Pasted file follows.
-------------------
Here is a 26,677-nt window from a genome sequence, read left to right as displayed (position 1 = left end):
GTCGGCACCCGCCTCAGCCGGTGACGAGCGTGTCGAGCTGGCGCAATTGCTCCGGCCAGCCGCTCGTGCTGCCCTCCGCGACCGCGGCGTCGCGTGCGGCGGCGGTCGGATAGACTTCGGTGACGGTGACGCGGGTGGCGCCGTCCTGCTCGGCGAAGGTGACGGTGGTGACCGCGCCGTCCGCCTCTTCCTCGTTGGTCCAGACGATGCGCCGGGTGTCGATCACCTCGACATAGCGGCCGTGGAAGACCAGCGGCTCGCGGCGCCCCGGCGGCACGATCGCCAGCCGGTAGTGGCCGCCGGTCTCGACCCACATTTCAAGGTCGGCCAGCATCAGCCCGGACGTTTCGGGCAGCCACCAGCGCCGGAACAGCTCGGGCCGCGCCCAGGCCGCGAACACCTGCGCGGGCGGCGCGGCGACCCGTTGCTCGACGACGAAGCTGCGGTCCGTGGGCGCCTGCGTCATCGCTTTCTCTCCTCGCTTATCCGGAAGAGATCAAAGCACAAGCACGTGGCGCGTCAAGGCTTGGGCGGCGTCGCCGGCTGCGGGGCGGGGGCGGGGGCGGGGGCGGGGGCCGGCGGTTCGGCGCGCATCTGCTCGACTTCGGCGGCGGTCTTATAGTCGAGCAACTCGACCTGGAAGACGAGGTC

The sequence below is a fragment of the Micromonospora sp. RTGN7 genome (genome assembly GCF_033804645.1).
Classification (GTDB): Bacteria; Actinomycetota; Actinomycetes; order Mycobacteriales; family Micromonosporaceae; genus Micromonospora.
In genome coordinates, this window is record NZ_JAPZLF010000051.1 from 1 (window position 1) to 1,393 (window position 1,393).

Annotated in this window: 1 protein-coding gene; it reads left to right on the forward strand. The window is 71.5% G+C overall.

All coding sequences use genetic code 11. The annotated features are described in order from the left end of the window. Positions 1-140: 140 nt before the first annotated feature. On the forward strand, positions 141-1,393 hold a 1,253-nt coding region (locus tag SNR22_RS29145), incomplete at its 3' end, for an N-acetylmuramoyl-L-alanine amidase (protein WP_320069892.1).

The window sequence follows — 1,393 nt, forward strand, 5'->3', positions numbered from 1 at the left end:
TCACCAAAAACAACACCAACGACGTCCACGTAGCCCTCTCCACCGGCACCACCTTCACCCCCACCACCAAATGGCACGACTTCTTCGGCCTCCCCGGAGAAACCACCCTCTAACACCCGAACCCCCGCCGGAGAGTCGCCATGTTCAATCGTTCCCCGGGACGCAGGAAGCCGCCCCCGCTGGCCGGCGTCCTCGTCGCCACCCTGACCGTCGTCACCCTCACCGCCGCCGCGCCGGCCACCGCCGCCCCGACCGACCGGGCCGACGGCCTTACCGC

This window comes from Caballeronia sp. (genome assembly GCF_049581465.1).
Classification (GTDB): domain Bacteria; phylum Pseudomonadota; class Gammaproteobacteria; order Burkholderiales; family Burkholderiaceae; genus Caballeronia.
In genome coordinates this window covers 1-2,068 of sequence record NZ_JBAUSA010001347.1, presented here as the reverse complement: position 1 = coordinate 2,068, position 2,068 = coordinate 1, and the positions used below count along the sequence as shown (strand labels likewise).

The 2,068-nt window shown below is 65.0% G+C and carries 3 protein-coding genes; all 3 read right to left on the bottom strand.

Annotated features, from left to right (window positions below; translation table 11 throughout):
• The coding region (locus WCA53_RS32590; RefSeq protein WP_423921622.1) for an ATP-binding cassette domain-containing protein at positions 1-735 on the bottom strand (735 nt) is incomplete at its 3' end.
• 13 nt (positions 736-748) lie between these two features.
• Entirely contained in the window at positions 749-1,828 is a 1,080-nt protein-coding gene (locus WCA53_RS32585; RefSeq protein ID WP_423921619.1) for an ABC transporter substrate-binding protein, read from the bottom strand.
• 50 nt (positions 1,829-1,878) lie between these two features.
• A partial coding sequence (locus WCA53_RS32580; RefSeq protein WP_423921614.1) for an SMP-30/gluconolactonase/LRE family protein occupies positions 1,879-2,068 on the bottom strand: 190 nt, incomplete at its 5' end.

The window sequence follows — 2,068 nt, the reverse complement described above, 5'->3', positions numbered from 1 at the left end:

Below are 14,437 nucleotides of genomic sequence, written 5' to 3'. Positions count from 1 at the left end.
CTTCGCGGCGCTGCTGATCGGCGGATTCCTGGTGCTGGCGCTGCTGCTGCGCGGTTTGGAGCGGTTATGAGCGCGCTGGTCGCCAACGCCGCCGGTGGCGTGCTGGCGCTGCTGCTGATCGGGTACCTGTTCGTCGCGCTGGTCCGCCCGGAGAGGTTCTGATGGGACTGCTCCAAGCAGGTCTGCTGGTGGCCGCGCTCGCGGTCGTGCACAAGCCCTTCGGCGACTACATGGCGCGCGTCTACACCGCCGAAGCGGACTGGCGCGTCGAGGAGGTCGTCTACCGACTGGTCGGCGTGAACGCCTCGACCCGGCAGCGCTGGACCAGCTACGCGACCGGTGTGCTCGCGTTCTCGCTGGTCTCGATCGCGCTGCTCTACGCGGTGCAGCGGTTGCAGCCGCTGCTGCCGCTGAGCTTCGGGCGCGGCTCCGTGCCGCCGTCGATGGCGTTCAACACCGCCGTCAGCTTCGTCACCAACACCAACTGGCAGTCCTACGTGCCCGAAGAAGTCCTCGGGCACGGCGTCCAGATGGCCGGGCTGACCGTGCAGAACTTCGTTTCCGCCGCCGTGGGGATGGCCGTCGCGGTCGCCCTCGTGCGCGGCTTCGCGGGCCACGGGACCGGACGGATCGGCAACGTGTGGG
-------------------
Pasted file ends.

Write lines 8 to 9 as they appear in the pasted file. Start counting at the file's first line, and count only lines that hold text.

The window sequence follows — 1,393 nt, forward strand, 5'->3', positions numbered from 1 at the left end:
TCACCAAAAACAACACCAACGACGTCCACGTAGCCCTCTCCACCGGCACCACCTTCACCCCCACCACCAAATGGCACGACTTCTTCGGCCTCCCCGGAGAAACCACCCTCTAACACCCGAACCCCCGCCGGAGAGTCGCCATGTTCAATCGTTCCCCGGGACGCAGGAAGCCGCCCCCGCTGGCCGGCGTCCTCGTCGCCACCCTGACCGTCGTCACCCTCACCGCCGCCGCGCCGGCCACCGCCGCCCCGACCGACCGGGCCGACGGCCTTACCGC